• Make toys for the baboons to stimulate foraging

Animal Rehabilitation and Release:
Releases done by this sanctuary have been highly acclaimed, thanks to the expertise and effort which goes into the rehabilitation process and subsequent release. Volunteers are crucial to this process from rehabilitation through monitoring and subsequent release.

  • Help with pre-release monitoring to ensure animals are fit to be released
  • Settle new arrivals and rehabilitated animals into new groups and monitor their progress

Maintenance and repair:
As parts of the sanctuary are open to the public and can get busy, there are always repairs to be done:

  • Build and repair enclosures and fences
  • Make, paint or repair signs
  • Help dig new waterholes and repair roads

Research and studies:

  • Get involved with ecological surveys and mammal censuses
  • Work on the afforestation project which supports wider wildlife conservation in Malawi

Community education and outreach:
Only through community education can the human-wildlife conflict be resolved and volunteers are encouraged to spend time with local people and helping children understand the importance of protection the wildlife and their environment.

  • Help with guided tours and show children animals they may have never seen before
  • Visit rural communities and engage with them about wildlife
  • Get involved with tree planting projects
  • Help with community development initiatives such as fuel briquette projects to reduce the loss of animal habitats from the selling and burning of firewood

Please note that activities will vary according to what animals are at the project at the time and what their needs are. Be flexible and bear in mind that the variety and number of animals can change daily. The only thing we can guarantee is that you will have an amazing time!

There are opportunities for volunteers to add on an additional week or two volunteering with the African Bat Conservation organisation:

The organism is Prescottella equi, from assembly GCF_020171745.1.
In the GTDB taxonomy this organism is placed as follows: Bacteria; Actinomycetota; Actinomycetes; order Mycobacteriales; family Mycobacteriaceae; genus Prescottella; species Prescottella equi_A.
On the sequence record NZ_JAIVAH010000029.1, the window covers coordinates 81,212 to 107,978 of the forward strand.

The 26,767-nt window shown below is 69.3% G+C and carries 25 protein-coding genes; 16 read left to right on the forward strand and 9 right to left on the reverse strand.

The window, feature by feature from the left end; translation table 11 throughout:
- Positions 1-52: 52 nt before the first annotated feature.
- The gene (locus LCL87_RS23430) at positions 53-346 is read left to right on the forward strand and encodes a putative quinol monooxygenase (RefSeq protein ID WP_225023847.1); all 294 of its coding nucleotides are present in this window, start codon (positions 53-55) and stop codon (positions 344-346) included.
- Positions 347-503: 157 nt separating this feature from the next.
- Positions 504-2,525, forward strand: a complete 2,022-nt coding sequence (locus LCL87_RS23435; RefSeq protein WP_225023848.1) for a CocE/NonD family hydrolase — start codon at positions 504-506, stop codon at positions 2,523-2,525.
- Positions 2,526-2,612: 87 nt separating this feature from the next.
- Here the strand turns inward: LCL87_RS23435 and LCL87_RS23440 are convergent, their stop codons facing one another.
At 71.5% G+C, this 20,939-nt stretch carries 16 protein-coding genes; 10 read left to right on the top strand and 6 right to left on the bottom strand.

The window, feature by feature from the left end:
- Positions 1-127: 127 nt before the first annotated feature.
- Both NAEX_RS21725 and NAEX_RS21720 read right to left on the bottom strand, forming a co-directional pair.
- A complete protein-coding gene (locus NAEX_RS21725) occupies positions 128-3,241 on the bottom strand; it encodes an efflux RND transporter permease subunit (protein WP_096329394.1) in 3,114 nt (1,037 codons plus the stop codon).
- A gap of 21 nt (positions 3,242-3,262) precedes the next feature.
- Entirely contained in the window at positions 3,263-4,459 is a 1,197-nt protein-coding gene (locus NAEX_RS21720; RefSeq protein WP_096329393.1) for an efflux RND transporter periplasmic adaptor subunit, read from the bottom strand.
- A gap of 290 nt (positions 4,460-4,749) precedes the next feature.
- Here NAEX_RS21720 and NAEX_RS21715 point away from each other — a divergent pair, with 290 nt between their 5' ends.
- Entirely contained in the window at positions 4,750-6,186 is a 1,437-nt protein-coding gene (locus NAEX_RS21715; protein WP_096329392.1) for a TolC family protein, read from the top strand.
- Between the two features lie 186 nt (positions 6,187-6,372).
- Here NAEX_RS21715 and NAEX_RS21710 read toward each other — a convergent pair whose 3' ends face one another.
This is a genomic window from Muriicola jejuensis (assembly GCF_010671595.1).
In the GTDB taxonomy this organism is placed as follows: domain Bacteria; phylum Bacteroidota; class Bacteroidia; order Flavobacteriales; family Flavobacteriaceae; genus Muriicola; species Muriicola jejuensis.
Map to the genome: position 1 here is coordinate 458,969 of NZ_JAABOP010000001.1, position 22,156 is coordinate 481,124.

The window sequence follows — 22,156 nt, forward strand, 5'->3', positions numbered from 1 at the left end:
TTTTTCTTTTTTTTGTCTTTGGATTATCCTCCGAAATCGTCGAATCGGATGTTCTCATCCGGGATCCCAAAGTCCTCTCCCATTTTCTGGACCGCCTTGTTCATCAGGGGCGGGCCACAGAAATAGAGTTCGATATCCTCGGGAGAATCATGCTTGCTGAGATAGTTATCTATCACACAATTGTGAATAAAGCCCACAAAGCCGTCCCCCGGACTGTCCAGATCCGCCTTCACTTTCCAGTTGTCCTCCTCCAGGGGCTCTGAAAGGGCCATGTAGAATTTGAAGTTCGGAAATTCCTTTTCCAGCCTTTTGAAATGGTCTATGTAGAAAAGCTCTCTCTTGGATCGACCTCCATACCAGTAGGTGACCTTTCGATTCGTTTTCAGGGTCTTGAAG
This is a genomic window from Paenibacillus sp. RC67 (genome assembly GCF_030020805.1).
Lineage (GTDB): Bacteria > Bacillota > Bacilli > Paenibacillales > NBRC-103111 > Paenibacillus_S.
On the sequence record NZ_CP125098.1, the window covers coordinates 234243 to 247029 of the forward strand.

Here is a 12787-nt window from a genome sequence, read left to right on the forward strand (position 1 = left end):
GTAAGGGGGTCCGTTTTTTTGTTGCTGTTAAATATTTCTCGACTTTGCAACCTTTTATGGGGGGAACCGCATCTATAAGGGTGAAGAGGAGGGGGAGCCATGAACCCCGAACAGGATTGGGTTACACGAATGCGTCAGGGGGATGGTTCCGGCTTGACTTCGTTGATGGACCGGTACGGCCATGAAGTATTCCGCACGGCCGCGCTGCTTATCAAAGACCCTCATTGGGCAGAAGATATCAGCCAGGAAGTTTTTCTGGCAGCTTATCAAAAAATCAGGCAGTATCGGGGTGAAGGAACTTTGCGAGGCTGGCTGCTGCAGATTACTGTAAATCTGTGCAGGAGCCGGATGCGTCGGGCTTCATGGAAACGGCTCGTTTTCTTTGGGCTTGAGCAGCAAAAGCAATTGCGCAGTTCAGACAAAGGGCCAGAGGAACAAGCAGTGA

African Bat Conservation: volunteers can also choose to spend time with our friends at ABC – working primarily in Kasungu and Liwonde National Park. The team is conducting applied research, conservation and education to help conserve the bat populations of Africa - a species which is considered a pest in Malawi and persecuted relentlessly even in National Parks.

Please email us for more details of this add-on programme.


Do I need any experience to volunteer on this programme?

We welcome volunteers with a passion and interest in wildlife and conservation and the ability to communicate suitably in English. Experience in many fields is useful, such as veterinary, animal care, marketing, filmmaking, photography - and if you have any of these skills you may be put to good use! It is always those who have a positive attitude, enthusiasm and flexibility who leave the biggest mark. You should be of reasonable mobility and fitness and if you have any concerns about things you can and can’t do, please just let us know.

If you have experience or are studying in Veterinary Science and would like to spend more time on that side of the sanctuary, this can usually be arranged and is usually very welcome!

How do I get to the project?

Included in your programme price is a collection from Kenyatta International Airport in Lilongwe and transfer to the centre and return transfers when your project is finished.

A day in the life

Volunteers are kept very busy during their stay on the project and you will work 6 days a week from 8am until 4.30pm. Volunteers who stay for longer than four weeks will be given a long weekend off every month (if you want!). Volunteers should try and be flexible with their working hours as some will be required to take night shift duty with injured and orphaned animals who often need round the clock care.